How Chef Jose Andres Is Helping After Kentucky's Latest Tornado

Starting Friday, December 10 until early the next morning, a collection of deadly tornadoes ravaged through multiple midwest and southern states, with over 50 tornado reports across Kentucky, Illinois, Indiana, Ohio, Mississippi, and others (via CNN). Though many states were hit, the damage was particularly bad in Kentucky, where the twisters destroyed homes, fire and police stations (via The Guardian), and a candle factory (via NBC News), among other buildings.

"It's devastating," Kentucky Governor Andy Beshear shared in a press conference (via CNBC). He also declared a state of emergency in the state.

As first responders continue to search for victims, one Spanish-American chef is doing his part to help with the recovery efforts in the Bluegrass State. On December 11, chef José Andrés tweeted that he was at Ronald Reagan Washington National Airport with a ticket booked straight for Kentucky. Chef Andrés had one mission: to help survivors and responders in the aftermath of this deadly tragedy. 

José Andrés rallied a coalition to cook meals for survivors and responders

Through his nonprofit, World Central Kitchen, chef José Andrés has been on the ground in Kentucky, providing hot meals and support to those impacted by the deadly storms. "This is Mayfield, where the destruction is beyond anything you imagine," Andrés tweeted, showing a video of him walking through fields of debris and damage. "I am proud of our @WCKitchen teams bringing meals all over & identifying food needs," he continued, adding, "We will continue to serve in the days & weeks ahead!"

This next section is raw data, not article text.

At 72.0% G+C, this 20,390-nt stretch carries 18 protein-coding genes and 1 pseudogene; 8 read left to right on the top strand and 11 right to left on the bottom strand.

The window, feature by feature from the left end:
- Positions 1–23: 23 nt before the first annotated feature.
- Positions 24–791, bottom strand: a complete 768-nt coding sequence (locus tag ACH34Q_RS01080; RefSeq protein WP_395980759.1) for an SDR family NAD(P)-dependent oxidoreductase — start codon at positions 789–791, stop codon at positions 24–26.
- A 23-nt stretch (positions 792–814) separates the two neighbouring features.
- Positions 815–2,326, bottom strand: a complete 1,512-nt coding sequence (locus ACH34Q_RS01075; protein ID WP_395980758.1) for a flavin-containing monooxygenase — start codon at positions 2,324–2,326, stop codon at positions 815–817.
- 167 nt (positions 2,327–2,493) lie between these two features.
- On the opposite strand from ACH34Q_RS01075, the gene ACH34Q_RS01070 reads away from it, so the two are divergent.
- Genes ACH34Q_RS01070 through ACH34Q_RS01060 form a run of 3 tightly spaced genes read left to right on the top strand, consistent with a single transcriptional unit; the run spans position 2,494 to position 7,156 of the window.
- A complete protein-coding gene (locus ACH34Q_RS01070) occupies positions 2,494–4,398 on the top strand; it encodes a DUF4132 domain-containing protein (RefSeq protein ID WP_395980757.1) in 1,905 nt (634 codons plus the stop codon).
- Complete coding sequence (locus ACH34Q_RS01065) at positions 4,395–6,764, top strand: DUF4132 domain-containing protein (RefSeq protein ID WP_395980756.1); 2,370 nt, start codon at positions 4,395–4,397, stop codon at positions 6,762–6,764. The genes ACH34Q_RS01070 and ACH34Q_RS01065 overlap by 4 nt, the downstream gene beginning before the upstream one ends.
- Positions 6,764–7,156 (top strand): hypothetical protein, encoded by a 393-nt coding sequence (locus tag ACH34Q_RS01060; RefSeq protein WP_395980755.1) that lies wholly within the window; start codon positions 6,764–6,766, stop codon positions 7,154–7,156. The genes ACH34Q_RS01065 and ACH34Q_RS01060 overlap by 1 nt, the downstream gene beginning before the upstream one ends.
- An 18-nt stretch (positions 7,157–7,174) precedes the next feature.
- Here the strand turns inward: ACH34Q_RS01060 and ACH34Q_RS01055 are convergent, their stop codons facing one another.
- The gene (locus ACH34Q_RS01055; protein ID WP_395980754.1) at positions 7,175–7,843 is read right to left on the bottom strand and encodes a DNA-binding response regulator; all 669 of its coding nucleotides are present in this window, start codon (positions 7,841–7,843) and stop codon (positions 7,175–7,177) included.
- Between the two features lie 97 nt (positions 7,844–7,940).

So what is José Andrés' World Central Kitchen? According to the organization's website, what started as a culinary-based community outreach program eventually grew into a disaster relief effort as well, one that promises "there is no place too far or disaster too great for our chefs to be there with a hot plate of food when it's needed most." 

WCK mobilized local restaurants and food trucks quickly once it was clear the state would need immediate food relief. The combined effort, including "over 25 local partners" and "a collaboration with Chef Ed Lee and the Lee Initiative" is said to be feeding "thousands of comforting meals" to both the community members affected by the storms and the relief personnel on the ground to help, the organization shared in a press release.

The nonprofit does accept donations from anyone looking to support its mission regardless of physical location.